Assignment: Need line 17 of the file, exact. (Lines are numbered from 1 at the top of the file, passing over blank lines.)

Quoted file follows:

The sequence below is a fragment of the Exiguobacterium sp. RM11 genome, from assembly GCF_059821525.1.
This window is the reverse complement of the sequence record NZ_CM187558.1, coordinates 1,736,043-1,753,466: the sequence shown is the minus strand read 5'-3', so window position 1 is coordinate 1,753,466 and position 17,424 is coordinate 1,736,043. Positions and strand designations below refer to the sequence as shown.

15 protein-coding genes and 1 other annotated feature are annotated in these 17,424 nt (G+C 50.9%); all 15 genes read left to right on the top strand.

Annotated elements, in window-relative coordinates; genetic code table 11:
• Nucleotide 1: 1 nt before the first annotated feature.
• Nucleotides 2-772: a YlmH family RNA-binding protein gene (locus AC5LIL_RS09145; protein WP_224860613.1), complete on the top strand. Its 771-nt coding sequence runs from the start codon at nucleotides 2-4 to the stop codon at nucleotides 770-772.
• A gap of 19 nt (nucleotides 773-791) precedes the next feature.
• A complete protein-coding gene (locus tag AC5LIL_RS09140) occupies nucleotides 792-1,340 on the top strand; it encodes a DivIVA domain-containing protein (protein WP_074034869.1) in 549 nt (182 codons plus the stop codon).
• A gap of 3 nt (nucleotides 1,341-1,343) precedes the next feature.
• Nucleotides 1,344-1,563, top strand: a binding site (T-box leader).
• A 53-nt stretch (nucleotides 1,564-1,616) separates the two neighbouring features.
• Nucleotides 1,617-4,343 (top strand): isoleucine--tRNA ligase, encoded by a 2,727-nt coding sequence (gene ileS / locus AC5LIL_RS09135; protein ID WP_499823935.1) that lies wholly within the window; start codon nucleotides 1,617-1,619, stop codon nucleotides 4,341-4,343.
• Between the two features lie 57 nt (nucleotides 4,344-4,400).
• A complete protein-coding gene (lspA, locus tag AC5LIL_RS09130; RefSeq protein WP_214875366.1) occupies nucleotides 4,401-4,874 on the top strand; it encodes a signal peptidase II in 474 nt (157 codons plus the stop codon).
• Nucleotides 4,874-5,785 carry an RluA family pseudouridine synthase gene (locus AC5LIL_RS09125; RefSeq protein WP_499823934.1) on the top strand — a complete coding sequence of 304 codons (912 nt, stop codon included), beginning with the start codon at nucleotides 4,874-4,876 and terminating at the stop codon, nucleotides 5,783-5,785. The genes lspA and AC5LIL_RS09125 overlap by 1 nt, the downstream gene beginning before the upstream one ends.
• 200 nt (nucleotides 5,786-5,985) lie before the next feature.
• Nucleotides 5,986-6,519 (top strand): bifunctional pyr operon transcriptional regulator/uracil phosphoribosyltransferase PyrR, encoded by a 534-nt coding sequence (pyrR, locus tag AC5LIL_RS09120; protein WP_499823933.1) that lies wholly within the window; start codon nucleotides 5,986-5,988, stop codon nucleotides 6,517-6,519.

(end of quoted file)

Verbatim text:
• Nucleotides 5,986-6,519 (top strand): bifunctional pyr operon transcriptional regulator/uracil phosphoribosyltransferase PyrR, encoded by a 534-nt coding sequence (pyrR, locus tag AC5LIL_RS09120; protein WP_499823933.1) that lies wholly within the window; start codon nucleotides 5,986-5,988, stop codon nucleotides 6,517-6,519.